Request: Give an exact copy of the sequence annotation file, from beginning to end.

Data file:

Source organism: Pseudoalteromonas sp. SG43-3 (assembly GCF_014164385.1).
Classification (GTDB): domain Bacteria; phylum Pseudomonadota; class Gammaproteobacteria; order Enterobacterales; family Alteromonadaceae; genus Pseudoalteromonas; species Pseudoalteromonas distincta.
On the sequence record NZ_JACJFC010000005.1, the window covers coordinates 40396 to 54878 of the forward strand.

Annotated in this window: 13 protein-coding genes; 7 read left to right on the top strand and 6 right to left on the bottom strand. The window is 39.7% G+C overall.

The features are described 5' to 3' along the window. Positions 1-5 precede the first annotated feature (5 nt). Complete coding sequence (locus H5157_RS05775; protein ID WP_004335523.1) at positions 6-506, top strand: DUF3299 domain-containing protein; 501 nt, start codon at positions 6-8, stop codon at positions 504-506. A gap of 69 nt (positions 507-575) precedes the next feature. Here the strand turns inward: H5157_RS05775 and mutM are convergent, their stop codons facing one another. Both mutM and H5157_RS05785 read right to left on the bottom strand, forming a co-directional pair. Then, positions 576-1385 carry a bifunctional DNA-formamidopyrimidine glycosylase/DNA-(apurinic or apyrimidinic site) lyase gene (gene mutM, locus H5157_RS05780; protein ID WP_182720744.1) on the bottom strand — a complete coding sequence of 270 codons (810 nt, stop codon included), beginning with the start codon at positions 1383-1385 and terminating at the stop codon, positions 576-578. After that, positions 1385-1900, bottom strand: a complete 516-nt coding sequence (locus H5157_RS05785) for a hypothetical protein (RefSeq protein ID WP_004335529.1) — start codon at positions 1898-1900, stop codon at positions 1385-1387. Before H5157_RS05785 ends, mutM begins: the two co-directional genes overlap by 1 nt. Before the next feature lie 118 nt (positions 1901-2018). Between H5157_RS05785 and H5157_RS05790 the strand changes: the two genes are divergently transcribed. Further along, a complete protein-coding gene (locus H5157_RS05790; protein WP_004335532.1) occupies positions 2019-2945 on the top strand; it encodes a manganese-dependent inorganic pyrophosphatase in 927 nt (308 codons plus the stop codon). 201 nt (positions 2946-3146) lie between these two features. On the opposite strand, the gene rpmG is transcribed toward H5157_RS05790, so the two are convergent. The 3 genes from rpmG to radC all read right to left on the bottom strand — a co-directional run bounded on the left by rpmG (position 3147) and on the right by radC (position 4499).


Source organism: Pseudoalteromonas sp. SG43-3 (assembly GCF_014164385.1).
Classification (GTDB): domain Bacteria; phylum Pseudomonadota; class Gammaproteobacteria; order Enterobacterales; family Alteromonadaceae; genus Pseudoalteromonas; species Pseudoalteromonas distincta.
On the sequence record NZ_JACJFC010000005.1, the window covers coordinates 40396 to 54878 of the forward strand.

Annotated in this window: 13 protein-coding genes; 7 read left to right on the top strand and 6 right to left on the bottom strand. The window is 39.7% G+C overall.

The features are described 5' to 3' along the window. Positions 1-5 precede the first annotated feature (5 nt). Complete coding sequence (locus H5157_RS05775; protein ID WP_004335523.1) at positions 6-506, top strand: DUF3299 domain-containing protein; 501 nt, start codon at positions 6-8, stop codon at positions 504-506. A gap of 69 nt (positions 507-575) precedes the next feature. Here the strand turns inward: H5157_RS05775 and mutM are convergent, their stop codons facing one another. Both mutM and H5157_RS05785 read right to left on the bottom strand, forming a co-directional pair. Then, positions 576-1385 carry a bifunctional DNA-formamidopyrimidine glycosylase/DNA-(apurinic or apyrimidinic site) lyase gene (gene mutM, locus H5157_RS05780; protein ID WP_182720744.1) on the bottom strand — a complete coding sequence of 270 codons (810 nt, stop codon included), beginning with the start codon at positions 1383-1385 and terminating at the stop codon, positions 576-578. After that, positions 1385-1900, bottom strand: a complete 516-nt coding sequence (locus H5157_RS05785) for a hypothetical protein (RefSeq protein ID WP_004335529.1) — start codon at positions 1898-1900, stop codon at positions 1385-1387. Before H5157_RS05785 ends, mutM begins: the two co-directional genes overlap by 1 nt. Before the next feature lie 118 nt (positions 1901-2018). Between H5157_RS05785 and H5157_RS05790 the strand changes: the two genes are divergently transcribed. Further along, a complete protein-coding gene (locus H5157_RS05790; protein WP_004335532.1) occupies positions 2019-2945 on the top strand; it encodes a manganese-dependent inorganic pyrophosphatase in 927 nt (308 codons plus the stop codon). 201 nt (positions 2946-3146) lie between these two features. On the opposite strand, the gene rpmG is transcribed toward H5157_RS05790, so the two are convergent. The 3 genes from rpmG to radC all read right to left on the bottom strand — a co-directional run bounded on the left by rpmG (position 3147) and on the right by radC (position 4499).